telegram that he was missing in action. The American Red Cross didn’t
want families to lose more than one member, so maybe I would not have
had to go to China on those missions. But I went. I didn’t want to
let my crew down.
My parents still had great hopes that my brother would be found, but
it never happened. For five years, we had to sweat it out before they
finally found his remains in Austria. We were given his dog tags. He
Residents in the small town of Annaberg had buried William and his
crew in a common grave outside of a church. They took care of him.
His remains are now buried in Arlington National Cemetery. One of my
desires is to go to Annaberg before I get too much older.
This is the most I’ve ever talked about my experiences in World War
II. It’s hard to explain experiences to someone who wasn’t there.
And, the real heroes are the ones who didn’t come back.
The reason I am sharing now is that two years ago, I went on an Honor
Flight to visit the World War II Memorial in Washington, D.C., with
other veterans. Some guys needed escorts. Many of those escorts were
young, and lots of young students greeted us at the airport gates. I
had never seen so many young people involved in a veteran activity.
That got me thinking.
I already told some of the veterans who have talked in schools that I
will go with them next year. I think the young people deserve to know
what we went through."
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Photo by John “Jack” Samter, '49
John “Jack”Samter ‘49/’58 MS
U.S. Navy, aviation midshipman, 1943-1947
Jack enlisted upon graduation from Brooklyn Technical High School in
New York City. Selected to be a pilot, he spent three and a half
years training and studying astronomy, navigation and communication
in colleges and Naval Air Stations in California, Florida and Texas.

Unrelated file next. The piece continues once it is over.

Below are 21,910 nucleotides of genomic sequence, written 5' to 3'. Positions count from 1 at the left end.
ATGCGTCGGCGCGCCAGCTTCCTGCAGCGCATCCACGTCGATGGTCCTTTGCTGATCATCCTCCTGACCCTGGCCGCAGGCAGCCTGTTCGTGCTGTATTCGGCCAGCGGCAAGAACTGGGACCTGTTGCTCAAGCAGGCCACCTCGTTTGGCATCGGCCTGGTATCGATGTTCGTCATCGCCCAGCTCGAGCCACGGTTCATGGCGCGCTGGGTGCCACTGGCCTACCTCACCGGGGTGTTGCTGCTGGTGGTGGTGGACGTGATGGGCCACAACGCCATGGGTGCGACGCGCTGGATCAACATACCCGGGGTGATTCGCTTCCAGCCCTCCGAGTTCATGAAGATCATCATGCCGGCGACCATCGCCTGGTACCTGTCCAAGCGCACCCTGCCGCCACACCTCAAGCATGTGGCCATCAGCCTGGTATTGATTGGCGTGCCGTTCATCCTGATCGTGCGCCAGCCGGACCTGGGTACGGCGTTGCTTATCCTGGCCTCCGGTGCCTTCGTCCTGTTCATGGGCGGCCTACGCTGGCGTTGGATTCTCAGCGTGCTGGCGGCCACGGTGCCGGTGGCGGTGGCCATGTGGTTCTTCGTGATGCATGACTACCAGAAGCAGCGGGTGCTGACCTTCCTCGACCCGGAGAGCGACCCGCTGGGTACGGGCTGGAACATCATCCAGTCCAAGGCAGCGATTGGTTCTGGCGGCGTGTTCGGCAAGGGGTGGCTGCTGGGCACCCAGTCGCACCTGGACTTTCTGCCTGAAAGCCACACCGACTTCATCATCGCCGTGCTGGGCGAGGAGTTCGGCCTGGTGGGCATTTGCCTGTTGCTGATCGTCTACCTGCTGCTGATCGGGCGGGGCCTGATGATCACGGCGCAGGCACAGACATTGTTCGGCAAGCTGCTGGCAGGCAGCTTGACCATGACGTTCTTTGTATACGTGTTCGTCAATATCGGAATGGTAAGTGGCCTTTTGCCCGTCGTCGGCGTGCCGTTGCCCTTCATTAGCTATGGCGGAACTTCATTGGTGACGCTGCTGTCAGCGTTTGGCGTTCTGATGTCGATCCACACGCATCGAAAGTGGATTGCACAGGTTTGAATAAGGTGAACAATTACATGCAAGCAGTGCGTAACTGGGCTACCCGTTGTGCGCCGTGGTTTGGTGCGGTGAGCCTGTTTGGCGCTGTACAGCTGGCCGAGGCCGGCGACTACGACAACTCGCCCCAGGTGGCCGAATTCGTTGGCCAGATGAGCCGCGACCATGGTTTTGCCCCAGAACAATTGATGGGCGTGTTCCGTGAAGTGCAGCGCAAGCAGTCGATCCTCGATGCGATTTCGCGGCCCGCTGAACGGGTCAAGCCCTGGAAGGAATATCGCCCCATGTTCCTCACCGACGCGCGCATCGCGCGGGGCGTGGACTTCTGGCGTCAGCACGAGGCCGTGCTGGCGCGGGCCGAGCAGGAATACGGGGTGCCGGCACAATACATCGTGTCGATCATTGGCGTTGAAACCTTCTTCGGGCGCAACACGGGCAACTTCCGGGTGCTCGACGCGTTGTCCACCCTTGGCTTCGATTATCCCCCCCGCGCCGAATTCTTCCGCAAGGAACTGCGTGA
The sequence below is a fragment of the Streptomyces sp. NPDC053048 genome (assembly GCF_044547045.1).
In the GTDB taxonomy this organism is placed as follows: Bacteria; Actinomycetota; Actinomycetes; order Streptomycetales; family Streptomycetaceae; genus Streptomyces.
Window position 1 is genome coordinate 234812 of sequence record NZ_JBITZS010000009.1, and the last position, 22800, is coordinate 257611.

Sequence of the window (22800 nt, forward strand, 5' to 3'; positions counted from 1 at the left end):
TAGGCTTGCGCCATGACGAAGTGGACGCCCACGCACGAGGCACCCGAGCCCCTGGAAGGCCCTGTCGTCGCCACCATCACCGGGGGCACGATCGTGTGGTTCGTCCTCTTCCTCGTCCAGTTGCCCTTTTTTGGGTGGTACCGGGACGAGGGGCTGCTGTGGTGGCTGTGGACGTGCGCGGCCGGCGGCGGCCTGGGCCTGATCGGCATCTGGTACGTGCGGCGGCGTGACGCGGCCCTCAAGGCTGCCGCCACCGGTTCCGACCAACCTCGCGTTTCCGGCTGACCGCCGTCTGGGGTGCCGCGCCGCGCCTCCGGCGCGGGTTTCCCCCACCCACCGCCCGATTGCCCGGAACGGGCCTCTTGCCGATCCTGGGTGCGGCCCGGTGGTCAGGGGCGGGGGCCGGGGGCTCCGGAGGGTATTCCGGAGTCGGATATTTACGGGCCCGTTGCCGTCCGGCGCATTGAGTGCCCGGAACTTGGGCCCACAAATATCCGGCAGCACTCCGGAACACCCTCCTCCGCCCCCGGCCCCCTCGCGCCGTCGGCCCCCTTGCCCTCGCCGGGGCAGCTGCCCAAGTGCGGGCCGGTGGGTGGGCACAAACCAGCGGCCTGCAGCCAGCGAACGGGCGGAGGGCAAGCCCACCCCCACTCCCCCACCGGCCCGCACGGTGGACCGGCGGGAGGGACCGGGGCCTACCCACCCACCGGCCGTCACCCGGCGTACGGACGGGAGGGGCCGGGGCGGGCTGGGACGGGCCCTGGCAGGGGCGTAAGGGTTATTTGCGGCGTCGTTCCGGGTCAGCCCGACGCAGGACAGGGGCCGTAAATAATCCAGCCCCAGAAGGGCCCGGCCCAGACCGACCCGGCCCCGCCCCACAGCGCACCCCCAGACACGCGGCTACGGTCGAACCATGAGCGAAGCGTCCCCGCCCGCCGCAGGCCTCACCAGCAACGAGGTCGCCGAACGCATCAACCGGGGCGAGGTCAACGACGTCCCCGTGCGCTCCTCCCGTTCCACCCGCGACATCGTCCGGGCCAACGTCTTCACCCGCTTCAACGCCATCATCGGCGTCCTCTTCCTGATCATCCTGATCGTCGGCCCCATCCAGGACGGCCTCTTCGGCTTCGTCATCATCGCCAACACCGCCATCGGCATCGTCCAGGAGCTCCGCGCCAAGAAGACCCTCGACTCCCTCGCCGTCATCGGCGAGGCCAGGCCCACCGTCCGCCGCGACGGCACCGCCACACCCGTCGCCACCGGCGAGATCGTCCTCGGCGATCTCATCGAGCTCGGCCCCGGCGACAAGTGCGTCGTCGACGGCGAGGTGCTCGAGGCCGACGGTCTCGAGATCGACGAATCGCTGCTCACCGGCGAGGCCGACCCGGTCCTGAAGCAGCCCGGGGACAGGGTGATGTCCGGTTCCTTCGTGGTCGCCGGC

"I signed up as a mechanic or a rear-seat gunner but during 16 weeks
of boot camp and tests, I qualified for flight training. As the rest
of the group shipped out, I was assigned to report to college. The
war was toning down, but the military wanted to prepare for the future.
My military experience was really a wonderful learning time for an 18-
year-old, with a great group of men.
My class was the last class to solo in bi-wing Stearman planes. The
first time I went up they took me through the paces of recognizing
the horizon and the instruments on board and then gave me an
introduction to the topsy-turvy world of space. I was strapped in the
open cockpit and the instructor performed loops and spins. He was a
very skillful pilot.
Well, I hosed the plane down after landing. After that, I never lost
sight of the horizon or the dashboard and my dials. My mind was so
busy I never had an upset stomach again.
It trained me to be cool under pressure in a strange situation. It
becomes instinctive after a while. In Florida, we flew SNJ combat
The war ended after President Truman’s decision to use the A-bomb.
The flight school program slowed to a standstill. Many of us wanted a
discharge and to return to college using the GI Bill. I was
discharged as an aviation midshipman in September 1947.
I had bought this old coupe for a couple of hundred dollars with my